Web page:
So I had a set of objections in place for this scent before I really even got past the lid. My god, the massive wave of nam pla that rolled up to greet me was quite something. Nothing had quite prepared me for that. It’s a smell I cannot abide. But in the interest of bloggerdom, I waited and then applied the juice to my wrists. Its hard to pause and wait for the piscine salinity and very vocal breath of the sea facets to settle down. But ramp down they do, with smouldering dignity and a strangely alluring song of the siren feel. Its hard to resist the pull of it actually, the top note of seaweed literally burns off with a shocking pungency reminiscent of the practice of kelp burning once common practice in Ireland, Brittany, Norway and on the Scottish Islands. This wet, sand-blasted bonfire aroma burns through Goathorn with real drama as it dries down. I’ve smelt a recreation of kelp burning techniques in Brittany and the aroma is astonishing. Ashen, molten, fishy and brutally sulphuric. Repellant and historically beautiful.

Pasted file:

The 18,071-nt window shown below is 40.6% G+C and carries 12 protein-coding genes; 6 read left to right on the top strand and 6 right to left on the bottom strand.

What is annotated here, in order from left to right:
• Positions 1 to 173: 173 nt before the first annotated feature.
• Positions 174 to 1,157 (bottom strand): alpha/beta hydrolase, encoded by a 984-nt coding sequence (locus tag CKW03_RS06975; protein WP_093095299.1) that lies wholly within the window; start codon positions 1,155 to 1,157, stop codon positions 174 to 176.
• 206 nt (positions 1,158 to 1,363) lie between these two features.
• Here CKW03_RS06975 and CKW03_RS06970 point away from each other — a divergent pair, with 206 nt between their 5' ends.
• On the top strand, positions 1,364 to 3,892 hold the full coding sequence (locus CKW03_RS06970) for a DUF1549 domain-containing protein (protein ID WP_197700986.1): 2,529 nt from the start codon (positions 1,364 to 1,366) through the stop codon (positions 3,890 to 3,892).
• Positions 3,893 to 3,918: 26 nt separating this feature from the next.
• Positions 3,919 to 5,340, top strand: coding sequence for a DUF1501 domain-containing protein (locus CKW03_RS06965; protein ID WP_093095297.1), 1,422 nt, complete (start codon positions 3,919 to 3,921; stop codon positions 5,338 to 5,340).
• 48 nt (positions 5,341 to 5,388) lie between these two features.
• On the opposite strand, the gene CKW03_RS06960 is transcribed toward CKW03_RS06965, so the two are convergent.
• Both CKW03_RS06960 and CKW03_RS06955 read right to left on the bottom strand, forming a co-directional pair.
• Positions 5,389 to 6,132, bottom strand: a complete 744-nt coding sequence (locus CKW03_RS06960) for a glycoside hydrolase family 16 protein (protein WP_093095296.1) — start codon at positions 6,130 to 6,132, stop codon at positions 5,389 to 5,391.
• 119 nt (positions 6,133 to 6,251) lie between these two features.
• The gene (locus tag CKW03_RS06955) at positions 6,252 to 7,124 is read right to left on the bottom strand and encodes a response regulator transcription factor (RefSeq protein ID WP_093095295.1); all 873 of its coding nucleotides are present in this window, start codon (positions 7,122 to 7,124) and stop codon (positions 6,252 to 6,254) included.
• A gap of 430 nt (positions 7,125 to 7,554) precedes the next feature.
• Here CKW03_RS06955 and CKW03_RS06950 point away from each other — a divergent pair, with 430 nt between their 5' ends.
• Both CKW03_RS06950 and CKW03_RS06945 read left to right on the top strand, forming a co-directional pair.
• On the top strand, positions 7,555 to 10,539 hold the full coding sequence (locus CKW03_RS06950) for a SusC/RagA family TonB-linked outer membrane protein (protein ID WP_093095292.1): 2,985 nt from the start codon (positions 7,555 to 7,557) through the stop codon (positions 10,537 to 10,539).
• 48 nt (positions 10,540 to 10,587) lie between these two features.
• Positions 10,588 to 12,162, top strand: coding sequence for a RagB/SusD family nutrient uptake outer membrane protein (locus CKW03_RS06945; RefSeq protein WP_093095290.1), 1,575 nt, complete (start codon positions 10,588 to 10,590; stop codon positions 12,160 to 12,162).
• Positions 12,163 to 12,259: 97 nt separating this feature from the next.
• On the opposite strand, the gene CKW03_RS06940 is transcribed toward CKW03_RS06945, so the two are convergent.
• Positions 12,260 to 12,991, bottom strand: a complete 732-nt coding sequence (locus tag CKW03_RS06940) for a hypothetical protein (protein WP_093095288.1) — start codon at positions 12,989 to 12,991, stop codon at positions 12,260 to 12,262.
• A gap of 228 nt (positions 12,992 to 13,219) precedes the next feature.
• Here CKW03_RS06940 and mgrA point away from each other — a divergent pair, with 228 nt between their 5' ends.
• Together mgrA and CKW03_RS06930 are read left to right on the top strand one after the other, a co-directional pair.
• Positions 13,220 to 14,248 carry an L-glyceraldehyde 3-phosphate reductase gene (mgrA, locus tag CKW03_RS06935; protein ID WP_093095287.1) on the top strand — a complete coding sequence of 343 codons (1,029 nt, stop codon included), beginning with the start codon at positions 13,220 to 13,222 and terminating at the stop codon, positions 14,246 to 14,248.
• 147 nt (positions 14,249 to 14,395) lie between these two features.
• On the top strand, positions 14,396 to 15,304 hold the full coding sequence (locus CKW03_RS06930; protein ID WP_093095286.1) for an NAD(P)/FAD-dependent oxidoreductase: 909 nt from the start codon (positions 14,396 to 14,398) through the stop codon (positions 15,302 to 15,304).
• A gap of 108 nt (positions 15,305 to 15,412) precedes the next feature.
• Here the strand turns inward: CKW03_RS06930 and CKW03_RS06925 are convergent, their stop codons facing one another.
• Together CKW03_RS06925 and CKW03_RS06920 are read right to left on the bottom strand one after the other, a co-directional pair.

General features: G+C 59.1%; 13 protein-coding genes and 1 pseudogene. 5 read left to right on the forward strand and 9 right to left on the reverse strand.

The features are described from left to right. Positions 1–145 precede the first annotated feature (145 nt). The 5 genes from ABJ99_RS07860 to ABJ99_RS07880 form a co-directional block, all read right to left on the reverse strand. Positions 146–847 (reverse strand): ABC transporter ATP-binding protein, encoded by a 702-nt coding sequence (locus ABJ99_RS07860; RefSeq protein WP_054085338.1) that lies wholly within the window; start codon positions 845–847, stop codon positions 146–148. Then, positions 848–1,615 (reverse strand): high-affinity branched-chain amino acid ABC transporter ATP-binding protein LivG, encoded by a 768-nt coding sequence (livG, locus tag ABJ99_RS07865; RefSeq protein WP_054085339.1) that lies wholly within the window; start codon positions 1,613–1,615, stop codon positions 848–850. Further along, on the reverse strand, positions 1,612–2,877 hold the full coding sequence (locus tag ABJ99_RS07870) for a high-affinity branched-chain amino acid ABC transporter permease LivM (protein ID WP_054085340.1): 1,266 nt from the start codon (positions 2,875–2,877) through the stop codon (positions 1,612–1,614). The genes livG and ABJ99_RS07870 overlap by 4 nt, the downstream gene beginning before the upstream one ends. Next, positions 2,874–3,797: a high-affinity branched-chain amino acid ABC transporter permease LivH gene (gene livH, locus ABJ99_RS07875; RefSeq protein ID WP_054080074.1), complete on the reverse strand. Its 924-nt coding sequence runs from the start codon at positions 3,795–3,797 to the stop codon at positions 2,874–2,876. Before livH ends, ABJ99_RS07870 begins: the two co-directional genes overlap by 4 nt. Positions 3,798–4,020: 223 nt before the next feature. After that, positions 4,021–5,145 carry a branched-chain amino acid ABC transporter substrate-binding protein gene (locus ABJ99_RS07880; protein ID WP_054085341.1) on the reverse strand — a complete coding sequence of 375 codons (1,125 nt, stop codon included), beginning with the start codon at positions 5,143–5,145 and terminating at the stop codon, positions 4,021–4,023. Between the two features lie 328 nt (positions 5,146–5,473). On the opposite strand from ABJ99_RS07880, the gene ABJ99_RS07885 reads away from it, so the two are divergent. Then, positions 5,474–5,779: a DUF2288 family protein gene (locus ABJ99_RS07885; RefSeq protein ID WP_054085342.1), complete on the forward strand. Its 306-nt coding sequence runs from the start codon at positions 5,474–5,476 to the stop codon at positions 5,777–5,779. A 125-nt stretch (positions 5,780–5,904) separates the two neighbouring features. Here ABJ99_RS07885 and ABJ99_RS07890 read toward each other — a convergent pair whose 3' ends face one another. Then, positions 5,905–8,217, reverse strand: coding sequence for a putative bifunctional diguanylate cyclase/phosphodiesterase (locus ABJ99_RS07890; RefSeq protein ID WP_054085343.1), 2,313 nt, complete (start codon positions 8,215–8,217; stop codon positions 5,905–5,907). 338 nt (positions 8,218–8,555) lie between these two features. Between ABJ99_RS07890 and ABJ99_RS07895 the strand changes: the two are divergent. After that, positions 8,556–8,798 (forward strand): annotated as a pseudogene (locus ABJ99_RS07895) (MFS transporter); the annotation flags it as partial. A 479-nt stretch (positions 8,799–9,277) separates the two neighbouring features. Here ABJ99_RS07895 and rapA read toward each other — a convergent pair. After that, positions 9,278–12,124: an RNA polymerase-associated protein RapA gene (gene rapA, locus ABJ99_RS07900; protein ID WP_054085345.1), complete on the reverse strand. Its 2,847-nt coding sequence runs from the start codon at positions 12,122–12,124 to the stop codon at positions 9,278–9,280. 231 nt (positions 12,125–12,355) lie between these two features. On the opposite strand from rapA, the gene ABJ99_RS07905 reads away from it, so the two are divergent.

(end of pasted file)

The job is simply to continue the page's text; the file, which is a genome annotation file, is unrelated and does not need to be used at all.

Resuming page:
The process was used to extract iodine (and potash and soda) for use in various industries including medicine, glassmaking, photography and soap making. It was incredibly labour intensive and the industry died out in late 19th century. The ghosts of kelp pits can still be seen in Orkney and other places.
As I pondered the various contradictory odours firing off my skin, Goathorn underwent a dramatic shift into foodie territory. Not the sweetness of gourmands, but the aromas of scorched limes, salt crumbled over fish cooking over hot coals, resinous leaves burning amongst the smouldering coals. Then lemon and limes dashed across the sizzling dish. The smoke note is amazing! Almost choking, but really flavoured and rich. I love salt and the salinity of this scent is remarkable. It has the tanginess of an evening beach breeze, smoke carried through rolling plumes of fog, the lingerings of a thousand beach barbecues.
There is a fabulous whiff of upturned boats running through Goathorn. Old fishing boats, tipped up and vulnerable in dry dock, the scent of the sea drenched through the wood. A lashing of tar to protect, an accumulation of salt staining the timbers. This mingles with the smoke and lime to be almost crepuscular, a projection of dying times and dwindling trades.
The drydown is so strange, almost ghostly, just an inkling of the frankly terrifying top note remains, but the body of scent is inky dark sooty smearings on the skin drifting down to a lick of lime and dirty salt.
For more information on Lord of Goathorn and the other new Gorilla fragrances, please click the link below: